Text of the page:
Fact and Figures About Where U.S. Poverty Rates Are Highest

Last Updated: March 24, 2014

This article appeared in the March 2014 Rural Policy Matters.

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Question: Are poverty rates higher in metro or nonmetro counties in the U.S.?

Answer: Nonmetro counties. The U. S. poverty rate ($23,492 for a family of four) was 17.7% in nonmetro counties in 2012, compared to 14.5% in metro counties and 15.0% nationally. Many high-poverty nonmetro counties (those with poverty rates over 20%) have been poor for decades, and many of these are concentrated in the South and Southwest. The number of high-poverty nonmetro counties is also increasing. Between 2000 and 2011, 230 counties joined the ranks of high-poverty nonmetro counties, a 30% increase. Many of these counties are not adjacent to existing clusters, suggesting that rural poverty is both increasing and becoming more geographically widespread.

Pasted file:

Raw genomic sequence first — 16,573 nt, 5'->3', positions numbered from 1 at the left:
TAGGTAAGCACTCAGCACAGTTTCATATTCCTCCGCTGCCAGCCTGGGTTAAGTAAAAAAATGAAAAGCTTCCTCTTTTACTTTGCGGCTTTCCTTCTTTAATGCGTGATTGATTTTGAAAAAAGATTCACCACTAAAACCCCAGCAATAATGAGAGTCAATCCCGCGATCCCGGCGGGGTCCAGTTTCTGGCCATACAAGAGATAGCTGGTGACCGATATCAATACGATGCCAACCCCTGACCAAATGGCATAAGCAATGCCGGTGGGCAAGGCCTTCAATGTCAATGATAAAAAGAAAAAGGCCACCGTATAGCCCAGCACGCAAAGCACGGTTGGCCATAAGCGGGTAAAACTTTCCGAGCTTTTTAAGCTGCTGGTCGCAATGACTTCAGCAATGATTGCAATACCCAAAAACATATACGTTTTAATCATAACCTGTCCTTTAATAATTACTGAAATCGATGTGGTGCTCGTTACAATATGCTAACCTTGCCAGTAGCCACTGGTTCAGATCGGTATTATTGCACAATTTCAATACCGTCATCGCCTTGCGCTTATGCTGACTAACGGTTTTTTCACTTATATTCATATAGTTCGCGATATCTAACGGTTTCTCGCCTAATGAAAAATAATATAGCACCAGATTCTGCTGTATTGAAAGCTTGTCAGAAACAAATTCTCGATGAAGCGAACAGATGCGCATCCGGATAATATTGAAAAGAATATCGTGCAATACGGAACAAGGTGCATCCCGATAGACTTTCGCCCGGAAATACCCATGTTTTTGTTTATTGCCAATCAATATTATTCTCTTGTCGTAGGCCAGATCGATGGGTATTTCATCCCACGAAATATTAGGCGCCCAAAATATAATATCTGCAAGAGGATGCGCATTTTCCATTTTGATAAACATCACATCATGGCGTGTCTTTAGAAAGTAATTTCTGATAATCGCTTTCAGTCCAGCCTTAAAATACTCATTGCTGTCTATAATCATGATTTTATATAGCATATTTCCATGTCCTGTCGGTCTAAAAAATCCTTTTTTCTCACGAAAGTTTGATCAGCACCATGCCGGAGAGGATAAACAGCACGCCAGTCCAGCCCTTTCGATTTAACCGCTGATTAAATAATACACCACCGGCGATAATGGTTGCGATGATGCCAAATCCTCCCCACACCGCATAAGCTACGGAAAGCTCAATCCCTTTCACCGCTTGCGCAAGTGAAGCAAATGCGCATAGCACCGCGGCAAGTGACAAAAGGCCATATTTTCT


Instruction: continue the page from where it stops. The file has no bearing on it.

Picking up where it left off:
Source: Rural America At A Glance, 2013 Edition.

Read more from the March 2014
Rural Policy Matters.

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